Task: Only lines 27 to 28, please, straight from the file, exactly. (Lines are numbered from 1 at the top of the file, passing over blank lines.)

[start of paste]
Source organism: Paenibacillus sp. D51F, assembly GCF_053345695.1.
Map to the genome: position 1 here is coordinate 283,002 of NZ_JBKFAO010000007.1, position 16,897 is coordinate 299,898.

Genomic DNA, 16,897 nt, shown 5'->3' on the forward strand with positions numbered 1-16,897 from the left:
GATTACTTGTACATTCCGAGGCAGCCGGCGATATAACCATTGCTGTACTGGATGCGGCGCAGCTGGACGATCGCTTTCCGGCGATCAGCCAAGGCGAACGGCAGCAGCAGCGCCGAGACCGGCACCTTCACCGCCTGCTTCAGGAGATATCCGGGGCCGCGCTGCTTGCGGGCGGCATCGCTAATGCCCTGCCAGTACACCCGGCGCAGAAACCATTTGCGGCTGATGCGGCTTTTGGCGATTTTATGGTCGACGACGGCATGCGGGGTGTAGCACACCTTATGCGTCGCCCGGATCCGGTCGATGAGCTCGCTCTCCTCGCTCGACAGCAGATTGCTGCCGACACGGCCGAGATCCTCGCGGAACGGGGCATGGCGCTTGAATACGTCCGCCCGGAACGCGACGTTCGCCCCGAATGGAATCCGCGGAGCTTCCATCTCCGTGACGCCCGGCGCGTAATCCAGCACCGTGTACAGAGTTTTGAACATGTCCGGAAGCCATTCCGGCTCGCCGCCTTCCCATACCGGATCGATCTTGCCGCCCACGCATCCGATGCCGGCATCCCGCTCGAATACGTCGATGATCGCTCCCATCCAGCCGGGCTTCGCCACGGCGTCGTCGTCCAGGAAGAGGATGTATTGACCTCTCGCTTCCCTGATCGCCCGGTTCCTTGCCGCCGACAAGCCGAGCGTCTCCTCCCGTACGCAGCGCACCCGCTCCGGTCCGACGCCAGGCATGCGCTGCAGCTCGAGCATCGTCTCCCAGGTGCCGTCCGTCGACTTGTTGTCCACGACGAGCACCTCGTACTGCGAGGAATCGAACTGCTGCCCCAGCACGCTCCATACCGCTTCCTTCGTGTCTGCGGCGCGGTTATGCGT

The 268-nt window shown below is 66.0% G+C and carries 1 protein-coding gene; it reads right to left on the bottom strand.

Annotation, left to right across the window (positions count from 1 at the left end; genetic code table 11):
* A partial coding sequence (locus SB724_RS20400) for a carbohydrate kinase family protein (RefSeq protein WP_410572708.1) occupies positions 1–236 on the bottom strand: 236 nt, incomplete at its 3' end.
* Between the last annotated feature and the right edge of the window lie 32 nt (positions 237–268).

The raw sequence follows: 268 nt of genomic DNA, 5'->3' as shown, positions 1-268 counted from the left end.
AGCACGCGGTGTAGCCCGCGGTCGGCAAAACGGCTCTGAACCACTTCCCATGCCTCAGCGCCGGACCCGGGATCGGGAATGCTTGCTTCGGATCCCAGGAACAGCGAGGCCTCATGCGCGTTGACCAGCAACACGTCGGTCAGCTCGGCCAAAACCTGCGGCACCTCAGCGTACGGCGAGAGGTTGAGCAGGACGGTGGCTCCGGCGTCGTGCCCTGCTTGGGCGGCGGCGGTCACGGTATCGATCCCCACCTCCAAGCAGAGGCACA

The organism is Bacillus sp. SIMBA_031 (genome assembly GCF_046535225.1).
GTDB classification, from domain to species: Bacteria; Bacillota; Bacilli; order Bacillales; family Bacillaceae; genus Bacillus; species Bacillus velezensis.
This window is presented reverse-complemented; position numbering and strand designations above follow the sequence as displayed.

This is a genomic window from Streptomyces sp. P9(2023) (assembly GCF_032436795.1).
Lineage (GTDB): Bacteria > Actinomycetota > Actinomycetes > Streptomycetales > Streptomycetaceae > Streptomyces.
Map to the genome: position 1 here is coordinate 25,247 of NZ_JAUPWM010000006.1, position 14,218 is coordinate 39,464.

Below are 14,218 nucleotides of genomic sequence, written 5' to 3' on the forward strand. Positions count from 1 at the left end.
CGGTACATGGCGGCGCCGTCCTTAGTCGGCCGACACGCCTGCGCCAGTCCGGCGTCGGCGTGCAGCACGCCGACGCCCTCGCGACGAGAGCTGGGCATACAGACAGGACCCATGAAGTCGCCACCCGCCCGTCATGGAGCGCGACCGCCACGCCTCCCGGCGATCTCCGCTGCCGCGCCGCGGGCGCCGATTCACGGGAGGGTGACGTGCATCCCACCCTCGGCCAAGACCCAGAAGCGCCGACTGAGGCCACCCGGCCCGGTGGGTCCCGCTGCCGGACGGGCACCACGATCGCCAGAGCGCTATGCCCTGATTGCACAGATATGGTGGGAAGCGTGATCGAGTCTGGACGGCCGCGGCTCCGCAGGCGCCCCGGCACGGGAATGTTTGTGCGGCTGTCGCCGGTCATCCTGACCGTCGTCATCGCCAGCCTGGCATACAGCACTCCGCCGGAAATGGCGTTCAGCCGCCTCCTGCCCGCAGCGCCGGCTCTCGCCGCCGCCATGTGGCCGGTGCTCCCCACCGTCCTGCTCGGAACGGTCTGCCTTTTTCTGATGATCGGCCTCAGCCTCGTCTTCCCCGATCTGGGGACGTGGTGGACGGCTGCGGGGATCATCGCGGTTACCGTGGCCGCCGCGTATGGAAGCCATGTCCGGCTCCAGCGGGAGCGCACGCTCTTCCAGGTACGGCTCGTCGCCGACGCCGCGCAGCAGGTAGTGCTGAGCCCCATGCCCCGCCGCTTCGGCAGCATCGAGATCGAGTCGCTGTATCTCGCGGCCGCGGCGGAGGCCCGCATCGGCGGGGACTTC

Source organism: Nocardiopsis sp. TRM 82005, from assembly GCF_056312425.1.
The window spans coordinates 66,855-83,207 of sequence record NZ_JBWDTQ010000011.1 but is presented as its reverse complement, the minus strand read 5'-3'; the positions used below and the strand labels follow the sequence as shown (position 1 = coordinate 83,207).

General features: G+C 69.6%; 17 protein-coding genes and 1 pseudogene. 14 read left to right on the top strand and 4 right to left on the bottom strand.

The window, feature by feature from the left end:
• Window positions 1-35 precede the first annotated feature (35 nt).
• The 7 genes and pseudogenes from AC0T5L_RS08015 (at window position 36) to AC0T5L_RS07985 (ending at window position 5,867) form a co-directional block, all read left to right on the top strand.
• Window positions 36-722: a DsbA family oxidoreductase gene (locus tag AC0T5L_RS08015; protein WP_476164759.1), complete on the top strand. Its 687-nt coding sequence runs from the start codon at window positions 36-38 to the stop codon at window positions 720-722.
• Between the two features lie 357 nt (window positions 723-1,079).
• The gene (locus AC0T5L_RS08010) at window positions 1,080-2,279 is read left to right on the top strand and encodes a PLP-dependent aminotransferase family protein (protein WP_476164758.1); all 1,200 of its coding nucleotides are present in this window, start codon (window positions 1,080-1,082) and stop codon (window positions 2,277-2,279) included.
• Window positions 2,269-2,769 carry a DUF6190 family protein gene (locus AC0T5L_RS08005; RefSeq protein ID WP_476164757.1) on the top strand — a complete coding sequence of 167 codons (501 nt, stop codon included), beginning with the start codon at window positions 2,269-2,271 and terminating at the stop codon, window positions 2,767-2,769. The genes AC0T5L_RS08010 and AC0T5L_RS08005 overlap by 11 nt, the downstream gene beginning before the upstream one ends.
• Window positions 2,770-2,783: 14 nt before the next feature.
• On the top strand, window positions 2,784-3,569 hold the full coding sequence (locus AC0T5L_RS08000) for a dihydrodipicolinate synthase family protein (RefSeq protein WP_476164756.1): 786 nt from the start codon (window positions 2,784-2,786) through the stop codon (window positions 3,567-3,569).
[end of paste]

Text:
• The gene (locus AC0T5L_RS08010) at window positions 1,080-2,279 is read left to right on the top strand and encodes a PLP-dependent aminotransferase family protein (protein WP_476164758.1); all 1,200 of its coding nucleotides are present in this window, start codon (window positions 1,080-1,082) and stop codon (window positions 2,277-2,279) included.
• Window positions 2,269-2,769 carry a DUF6190 family protein gene (locus AC0T5L_RS08005; RefSeq protein ID WP_476164757.1) on the top strand — a complete coding sequence of 167 codons (501 nt, stop codon included), beginning with the start codon at window positions 2,269-2,271 and terminating at the stop codon, window positions 2,767-2,769. The genes AC0T5L_RS08010 and AC0T5L_RS08005 overlap by 11 nt, the downstream gene beginning before the upstream one ends.